The psychological consequences of a narcissistic pop culture
One man showed up at a federal building, asking for release from the reality show he was sure was being made of his life.
Another was convinced his every move was secretly being filmed for a TV contest. A third believed everything — the news, his psychiatrists, the drugs they prescribed — was part of a phony, stage-set world with him as the involuntary star, like the 1998 movie The Truman Show.
Researchers have begun documenting what they dub the “Truman syndrome,” a delusion afflicting people who are convinced that their lives are secretly playing out on a reality TV show. Scientists say the disorder underscores the influence pop culture can have on mental conditions.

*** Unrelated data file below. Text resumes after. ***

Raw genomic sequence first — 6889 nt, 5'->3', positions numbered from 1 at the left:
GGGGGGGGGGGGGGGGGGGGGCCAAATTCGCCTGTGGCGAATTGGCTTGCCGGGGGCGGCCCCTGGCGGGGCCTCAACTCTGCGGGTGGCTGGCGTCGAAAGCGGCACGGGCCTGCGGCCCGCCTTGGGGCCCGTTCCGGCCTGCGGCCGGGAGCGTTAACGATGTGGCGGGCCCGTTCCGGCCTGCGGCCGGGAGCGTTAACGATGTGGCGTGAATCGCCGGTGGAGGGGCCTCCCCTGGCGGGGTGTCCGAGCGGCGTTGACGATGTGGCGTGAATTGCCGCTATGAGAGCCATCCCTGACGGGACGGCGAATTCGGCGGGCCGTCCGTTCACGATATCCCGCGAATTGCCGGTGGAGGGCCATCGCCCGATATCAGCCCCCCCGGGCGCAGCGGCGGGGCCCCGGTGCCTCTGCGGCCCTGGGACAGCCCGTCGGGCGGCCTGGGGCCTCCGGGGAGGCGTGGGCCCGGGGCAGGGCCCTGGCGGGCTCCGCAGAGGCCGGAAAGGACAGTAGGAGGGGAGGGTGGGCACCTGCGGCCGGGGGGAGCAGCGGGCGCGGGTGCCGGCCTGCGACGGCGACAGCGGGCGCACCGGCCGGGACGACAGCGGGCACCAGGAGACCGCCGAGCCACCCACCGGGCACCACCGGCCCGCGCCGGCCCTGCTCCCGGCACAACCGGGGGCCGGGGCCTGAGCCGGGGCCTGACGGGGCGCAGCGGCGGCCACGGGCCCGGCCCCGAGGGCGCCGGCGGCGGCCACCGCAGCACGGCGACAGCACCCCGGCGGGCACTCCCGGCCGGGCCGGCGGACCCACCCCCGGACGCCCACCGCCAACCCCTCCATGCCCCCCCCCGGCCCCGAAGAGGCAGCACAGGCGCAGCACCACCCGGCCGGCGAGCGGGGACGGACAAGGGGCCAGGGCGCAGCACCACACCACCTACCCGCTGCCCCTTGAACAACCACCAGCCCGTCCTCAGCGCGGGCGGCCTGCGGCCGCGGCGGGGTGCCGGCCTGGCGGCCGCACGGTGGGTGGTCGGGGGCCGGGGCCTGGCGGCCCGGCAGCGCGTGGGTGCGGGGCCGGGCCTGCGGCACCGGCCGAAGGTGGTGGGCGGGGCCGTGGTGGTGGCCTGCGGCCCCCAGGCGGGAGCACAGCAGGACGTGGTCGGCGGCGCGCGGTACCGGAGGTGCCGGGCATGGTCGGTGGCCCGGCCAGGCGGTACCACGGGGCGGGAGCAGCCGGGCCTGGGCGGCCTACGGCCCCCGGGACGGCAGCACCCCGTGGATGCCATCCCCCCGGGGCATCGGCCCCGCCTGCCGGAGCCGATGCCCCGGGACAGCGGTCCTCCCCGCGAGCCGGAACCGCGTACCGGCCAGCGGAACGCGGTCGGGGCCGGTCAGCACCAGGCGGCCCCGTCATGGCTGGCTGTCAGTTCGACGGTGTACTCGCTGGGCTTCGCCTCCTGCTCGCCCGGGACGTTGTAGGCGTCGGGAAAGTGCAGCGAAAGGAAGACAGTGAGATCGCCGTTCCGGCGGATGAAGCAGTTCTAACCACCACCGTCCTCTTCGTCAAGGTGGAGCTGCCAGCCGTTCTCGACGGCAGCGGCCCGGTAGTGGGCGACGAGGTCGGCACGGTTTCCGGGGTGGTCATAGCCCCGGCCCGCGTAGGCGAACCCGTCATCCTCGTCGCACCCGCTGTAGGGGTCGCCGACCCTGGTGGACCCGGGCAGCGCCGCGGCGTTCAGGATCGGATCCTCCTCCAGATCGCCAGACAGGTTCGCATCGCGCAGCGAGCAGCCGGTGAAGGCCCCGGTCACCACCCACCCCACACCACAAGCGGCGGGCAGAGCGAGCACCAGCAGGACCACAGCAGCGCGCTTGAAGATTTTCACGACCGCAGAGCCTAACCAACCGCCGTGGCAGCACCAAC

“The question is really: Is this just a new twist on an old paranoid or grandiose delusion … or is there sort of a perfect storm of the culture we’re in, in which fame holds such high value?” said Dr. Joel Gold, a psychiatrist affiliated with New York’s Bellevue Hospital.
1. Encourage narcissism as a means of control.
2. Lift some up above others for either social excellence or pity factors.
3. Watch everyone else try to get a piece of that pie, unaware that with 300 million of them almost all will be losers.